Saturday, July 30, 2011

Treacle, Thunder and Lightning




 




Treacle:

        A term which in Britain may be correctly applied to various SUGAR syrups including GOLDEN SYRUP obtained during the process of sugar-refining, ranging in colour from just about black to pale golden, is in practice used mainly of the darker syrups, brown or black, which are called molasses elsewhere.

        TREACLE TART is a favourite dessert in England.  Treacle, of the dark sort, also appears in THUNDER AND LIGHTNING.



From:  Alan Davidson, The Oxford Companion To Food.  Oxford, Oxford University Press, 1999.




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Thunder and Lightning -- 
Clotted Cream with Black Treacle
(from The Old Foodie -- a fabulous blog)


        As a little variation from the topic of old food-words, today I want to briefly revisit an English dialect phrase which I have touched on previously, in one of my posts on ‘The Naming of Dishes.’ ‘Thunder and Lightning’, as far as I understood it, refers to clotted cream and treacle, or bread or scones served with the same, in a regional variation of the standard English afternoon ‘cream tea’ concept. 

        I came across another reference to Thunder and Lightning the other day, as indicating a beverage, so I went in brief pursuit of the phrase. It apparently also sometimes refers to gin & bitters (an Irish usage), or (less commonly), shrub & whiskey (Anglo-Indian.)  Finally, it may mean ‘brandy sauce ignited’ - so think on that next time you inflame your Christmas pudding.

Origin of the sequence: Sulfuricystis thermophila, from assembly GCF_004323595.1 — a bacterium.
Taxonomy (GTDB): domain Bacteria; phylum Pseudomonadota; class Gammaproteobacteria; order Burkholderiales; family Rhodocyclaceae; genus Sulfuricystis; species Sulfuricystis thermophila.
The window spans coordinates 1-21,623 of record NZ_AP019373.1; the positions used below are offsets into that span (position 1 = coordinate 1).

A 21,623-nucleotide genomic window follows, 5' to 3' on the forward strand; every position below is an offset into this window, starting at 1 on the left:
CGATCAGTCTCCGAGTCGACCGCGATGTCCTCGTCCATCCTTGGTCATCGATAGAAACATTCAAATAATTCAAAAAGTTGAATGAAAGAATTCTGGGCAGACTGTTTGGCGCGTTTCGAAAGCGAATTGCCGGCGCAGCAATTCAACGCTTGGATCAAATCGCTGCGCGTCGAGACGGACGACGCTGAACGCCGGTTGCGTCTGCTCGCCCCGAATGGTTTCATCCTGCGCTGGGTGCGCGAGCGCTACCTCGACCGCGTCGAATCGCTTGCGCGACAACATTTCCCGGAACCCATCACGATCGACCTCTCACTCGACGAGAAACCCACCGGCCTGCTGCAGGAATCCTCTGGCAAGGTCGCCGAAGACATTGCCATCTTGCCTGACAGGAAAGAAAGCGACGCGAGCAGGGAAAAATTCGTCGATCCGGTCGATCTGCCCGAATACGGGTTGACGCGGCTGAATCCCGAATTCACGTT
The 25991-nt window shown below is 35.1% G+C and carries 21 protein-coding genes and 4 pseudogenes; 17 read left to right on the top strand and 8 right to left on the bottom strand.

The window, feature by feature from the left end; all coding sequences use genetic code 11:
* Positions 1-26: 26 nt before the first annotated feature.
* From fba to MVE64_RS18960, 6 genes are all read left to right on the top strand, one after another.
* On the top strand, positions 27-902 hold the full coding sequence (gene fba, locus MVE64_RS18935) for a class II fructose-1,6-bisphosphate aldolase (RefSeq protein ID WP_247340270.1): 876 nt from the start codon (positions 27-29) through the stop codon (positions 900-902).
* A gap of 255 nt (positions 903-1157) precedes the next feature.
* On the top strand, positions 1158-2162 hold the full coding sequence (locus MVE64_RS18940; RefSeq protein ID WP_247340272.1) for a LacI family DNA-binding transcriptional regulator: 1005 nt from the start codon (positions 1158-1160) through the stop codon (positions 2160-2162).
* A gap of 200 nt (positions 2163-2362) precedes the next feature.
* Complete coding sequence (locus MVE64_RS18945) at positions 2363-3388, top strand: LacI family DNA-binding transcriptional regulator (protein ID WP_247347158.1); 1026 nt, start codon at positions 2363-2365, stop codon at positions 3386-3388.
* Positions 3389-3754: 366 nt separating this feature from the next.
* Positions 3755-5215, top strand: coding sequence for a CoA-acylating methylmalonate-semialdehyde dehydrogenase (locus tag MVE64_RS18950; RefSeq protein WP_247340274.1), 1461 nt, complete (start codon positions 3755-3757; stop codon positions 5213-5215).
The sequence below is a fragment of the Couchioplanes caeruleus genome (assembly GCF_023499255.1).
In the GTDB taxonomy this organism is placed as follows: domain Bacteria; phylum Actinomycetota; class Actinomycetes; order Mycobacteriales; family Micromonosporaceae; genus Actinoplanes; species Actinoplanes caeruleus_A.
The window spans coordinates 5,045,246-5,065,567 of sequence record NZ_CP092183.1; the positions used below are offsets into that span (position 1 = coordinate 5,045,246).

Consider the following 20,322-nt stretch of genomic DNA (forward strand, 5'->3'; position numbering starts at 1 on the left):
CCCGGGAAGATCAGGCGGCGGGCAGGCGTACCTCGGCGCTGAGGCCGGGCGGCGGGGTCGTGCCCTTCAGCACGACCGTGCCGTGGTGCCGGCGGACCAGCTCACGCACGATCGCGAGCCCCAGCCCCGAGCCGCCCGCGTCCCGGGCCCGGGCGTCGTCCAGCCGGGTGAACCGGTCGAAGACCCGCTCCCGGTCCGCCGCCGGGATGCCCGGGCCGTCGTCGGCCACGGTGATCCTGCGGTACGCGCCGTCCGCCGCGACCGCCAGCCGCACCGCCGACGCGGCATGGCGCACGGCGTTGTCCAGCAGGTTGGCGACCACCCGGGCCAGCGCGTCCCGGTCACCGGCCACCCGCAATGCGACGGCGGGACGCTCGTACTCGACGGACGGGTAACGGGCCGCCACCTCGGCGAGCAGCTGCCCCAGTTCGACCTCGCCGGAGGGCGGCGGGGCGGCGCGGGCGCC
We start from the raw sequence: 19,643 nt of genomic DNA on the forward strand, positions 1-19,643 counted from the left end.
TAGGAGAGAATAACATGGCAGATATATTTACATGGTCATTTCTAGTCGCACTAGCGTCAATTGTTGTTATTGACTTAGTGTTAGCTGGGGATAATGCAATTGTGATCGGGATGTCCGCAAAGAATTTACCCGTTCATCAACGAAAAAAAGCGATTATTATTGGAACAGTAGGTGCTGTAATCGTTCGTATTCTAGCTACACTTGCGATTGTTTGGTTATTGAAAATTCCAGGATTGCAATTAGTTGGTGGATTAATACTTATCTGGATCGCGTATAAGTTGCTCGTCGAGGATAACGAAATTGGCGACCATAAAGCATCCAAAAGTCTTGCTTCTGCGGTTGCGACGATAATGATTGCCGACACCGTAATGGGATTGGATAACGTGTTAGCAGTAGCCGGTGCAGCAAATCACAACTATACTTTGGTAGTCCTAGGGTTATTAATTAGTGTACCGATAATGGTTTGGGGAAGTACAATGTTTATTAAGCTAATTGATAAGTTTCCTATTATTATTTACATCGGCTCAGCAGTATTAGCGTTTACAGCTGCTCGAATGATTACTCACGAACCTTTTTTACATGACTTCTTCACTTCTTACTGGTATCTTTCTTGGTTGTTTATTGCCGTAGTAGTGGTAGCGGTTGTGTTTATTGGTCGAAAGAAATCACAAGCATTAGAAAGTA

‘Shrub’ deserves its own post tomorrow, so the recipe for the day, inspired by today’s topic, is for Treacle scones. These are a wonderful northern English and Scottish variation on the inexhaustible topic of scones (note link) in general, and are particularly associated with Halloween. The recipes are taken from Daily Cookery from Breakfast to Supper, by Eleanor Sproat, 1923


Oven Treacle Scones

1 lb. flour, 1 teacupful of milk, 1 tablespoonful of treacle, 3 ozs. lard or margarine, ½ teaspoonful of baking soda, ½ teaspoonful of sugar, a pinch of salt.

Rub lard into flour and sugar, then add baking soda and salt. Have the egg [not listed in the ingredients] well beaten with a teacupful of milk into which the treacle has been mixed. Stir all into the flour and mix altogether with a knife into a fairly stiff dough. Roll out into the thickness of an inch, cut into four and put into a floured baking tin and bake in a quick oven from ten to fifteen minutes. A teaspoonful of cinnamon or ginger may be added, according to taste.


Treacle Scones

¼ lb flour, ½ tablespoonful sugar, ¼ teaspoonful ground ginger, ½ tablespoonful melted treacle, ¼ oz. butter, ¼ teaspoonful baking soda, a good pinch of salt, a little buttermilk.

Method: Mix [dry] ingredients. Rub in butter. Milk to make a softish dough. Finish like ordinary scones. Bake on hot girdle or oven.








Golden treacle





Lyle's Black Treacle







Treacle Tarts







Nigel Slater's Treacle Sponge








The caption read:  "A gratuitous shot of Clotted Cream.  One glance is worth one million calories."





NOTE FOR FURTHER RESEARCH:  COULD ENGLISH COOKERY WRITER ELEANOR SPROAT BE A RELATIVE?  MY WIFE IS A SPROAT ON HER MOTHER'S SIDE.

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